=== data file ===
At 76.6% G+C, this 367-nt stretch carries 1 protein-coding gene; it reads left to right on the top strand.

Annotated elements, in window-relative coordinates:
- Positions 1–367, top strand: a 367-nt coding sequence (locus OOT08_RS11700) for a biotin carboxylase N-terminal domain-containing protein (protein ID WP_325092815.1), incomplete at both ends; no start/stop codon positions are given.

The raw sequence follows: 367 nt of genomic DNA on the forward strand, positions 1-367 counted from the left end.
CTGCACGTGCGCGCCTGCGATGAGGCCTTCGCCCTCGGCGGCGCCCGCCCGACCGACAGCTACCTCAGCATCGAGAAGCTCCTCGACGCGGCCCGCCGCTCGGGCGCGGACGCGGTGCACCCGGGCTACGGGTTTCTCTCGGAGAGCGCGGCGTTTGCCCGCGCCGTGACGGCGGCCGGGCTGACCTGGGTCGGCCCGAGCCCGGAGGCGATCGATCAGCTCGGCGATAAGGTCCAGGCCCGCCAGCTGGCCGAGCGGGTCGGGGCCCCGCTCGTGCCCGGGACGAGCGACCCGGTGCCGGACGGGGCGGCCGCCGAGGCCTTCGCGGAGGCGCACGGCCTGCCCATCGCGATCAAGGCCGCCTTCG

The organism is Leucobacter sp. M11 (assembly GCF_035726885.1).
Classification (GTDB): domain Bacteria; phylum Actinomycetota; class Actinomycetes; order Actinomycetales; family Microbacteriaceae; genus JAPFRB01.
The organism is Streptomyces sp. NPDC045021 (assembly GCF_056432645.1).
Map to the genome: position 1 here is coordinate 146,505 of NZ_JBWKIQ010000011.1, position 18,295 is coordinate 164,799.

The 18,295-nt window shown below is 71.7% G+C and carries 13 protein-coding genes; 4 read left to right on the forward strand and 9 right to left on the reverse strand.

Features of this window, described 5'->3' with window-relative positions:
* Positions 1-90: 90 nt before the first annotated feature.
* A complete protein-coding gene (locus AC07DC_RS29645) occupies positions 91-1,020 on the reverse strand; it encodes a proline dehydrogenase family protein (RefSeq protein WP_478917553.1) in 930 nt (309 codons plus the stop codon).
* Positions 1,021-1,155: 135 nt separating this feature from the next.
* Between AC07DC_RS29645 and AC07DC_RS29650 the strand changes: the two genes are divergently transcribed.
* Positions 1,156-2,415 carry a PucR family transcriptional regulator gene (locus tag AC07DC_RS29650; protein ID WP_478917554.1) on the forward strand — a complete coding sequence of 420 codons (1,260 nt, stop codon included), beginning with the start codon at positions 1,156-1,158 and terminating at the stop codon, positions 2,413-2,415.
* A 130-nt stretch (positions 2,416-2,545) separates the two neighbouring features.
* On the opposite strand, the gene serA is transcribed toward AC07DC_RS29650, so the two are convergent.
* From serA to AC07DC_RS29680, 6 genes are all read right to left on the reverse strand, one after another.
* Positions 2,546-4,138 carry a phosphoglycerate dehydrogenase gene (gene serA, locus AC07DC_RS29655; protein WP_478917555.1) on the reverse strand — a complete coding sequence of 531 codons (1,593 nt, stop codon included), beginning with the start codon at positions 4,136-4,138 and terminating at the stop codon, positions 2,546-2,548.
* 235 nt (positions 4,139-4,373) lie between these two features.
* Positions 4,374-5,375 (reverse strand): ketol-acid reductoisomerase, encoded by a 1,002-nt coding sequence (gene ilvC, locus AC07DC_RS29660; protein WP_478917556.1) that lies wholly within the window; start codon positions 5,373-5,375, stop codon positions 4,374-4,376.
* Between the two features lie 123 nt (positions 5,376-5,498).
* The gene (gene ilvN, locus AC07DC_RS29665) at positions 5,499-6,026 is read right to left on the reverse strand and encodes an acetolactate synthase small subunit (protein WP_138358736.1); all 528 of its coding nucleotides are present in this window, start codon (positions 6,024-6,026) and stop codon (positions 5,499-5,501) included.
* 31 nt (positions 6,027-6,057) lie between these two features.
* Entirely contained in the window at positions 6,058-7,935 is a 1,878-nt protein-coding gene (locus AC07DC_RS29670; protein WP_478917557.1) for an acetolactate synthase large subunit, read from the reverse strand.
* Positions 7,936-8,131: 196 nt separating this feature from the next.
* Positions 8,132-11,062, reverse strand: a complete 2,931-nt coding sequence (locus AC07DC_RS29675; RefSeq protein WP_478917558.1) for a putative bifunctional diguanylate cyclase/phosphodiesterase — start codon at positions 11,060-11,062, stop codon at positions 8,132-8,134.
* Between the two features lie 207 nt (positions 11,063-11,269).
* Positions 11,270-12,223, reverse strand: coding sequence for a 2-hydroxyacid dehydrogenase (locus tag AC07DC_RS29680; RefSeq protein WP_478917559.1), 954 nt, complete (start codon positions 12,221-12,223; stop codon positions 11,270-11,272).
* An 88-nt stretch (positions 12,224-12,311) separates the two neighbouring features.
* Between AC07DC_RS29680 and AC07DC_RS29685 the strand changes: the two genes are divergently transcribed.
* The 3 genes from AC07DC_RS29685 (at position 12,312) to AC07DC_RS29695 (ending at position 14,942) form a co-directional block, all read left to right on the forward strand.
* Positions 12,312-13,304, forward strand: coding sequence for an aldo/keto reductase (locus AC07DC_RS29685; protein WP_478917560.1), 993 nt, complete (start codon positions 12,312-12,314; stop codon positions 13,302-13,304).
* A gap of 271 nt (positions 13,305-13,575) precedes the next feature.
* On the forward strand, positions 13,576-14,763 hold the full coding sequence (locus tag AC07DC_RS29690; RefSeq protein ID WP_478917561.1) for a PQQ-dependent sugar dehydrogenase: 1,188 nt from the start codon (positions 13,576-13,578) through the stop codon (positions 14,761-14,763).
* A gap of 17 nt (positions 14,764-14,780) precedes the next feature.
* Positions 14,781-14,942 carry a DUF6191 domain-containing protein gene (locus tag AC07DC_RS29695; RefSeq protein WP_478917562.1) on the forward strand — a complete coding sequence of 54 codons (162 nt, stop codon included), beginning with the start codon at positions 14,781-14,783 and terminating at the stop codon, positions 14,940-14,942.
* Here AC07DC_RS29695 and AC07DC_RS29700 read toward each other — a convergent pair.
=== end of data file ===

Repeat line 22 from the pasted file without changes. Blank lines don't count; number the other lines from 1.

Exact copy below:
* Positions 4,374-5,375 (reverse strand): ketol-acid reductoisomerase, encoded by a 1,002-nt coding sequence (gene ilvC, locus AC07DC_RS29660; protein WP_478917556.1) that lies wholly within the window; start codon positions 5,373-5,375, stop codon positions 4,374-4,376.